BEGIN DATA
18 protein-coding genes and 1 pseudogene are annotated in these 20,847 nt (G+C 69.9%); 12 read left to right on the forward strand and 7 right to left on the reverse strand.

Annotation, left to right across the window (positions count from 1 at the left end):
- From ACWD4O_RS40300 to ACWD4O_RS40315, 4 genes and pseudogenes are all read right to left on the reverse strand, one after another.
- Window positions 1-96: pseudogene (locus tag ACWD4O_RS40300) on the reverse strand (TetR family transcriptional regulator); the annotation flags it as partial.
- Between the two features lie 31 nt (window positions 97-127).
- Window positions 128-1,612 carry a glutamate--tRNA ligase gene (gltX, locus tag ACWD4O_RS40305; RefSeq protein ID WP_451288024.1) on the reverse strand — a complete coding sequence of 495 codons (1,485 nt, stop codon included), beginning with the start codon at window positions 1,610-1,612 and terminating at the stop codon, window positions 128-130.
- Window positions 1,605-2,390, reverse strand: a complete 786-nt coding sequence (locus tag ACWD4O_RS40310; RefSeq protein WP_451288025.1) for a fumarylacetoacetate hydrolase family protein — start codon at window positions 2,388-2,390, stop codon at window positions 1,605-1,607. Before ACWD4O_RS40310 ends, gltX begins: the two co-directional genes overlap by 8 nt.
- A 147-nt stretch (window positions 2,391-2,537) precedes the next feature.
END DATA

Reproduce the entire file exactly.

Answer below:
18 protein-coding genes and 1 pseudogene are annotated in these 20,847 nt (G+C 69.9%); 12 read left to right on the forward strand and 7 right to left on the reverse strand.

Annotation, left to right across the window (positions count from 1 at the left end):
- From ACWD4O_RS40300 to ACWD4O_RS40315, 4 genes and pseudogenes are all read right to left on the reverse strand, one after another.
- Window positions 1-96: pseudogene (locus tag ACWD4O_RS40300) on the reverse strand (TetR family transcriptional regulator); the annotation flags it as partial.
- Between the two features lie 31 nt (window positions 97-127).
- Window positions 128-1,612 carry a glutamate--tRNA ligase gene (gltX, locus tag ACWD4O_RS40305; RefSeq protein ID WP_451288024.1) on the reverse strand — a complete coding sequence of 495 codons (1,485 nt, stop codon included), beginning with the start codon at window positions 1,610-1,612 and terminating at the stop codon, window positions 128-130.
- Window positions 1,605-2,390, reverse strand: a complete 786-nt coding sequence (locus tag ACWD4O_RS40310; RefSeq protein WP_451288025.1) for a fumarylacetoacetate hydrolase family protein — start codon at window positions 2,388-2,390, stop codon at window positions 1,605-1,607. Before ACWD4O_RS40310 ends, gltX begins: the two co-directional genes overlap by 8 nt.
- A 147-nt stretch (window positions 2,391-2,537) precedes the next feature.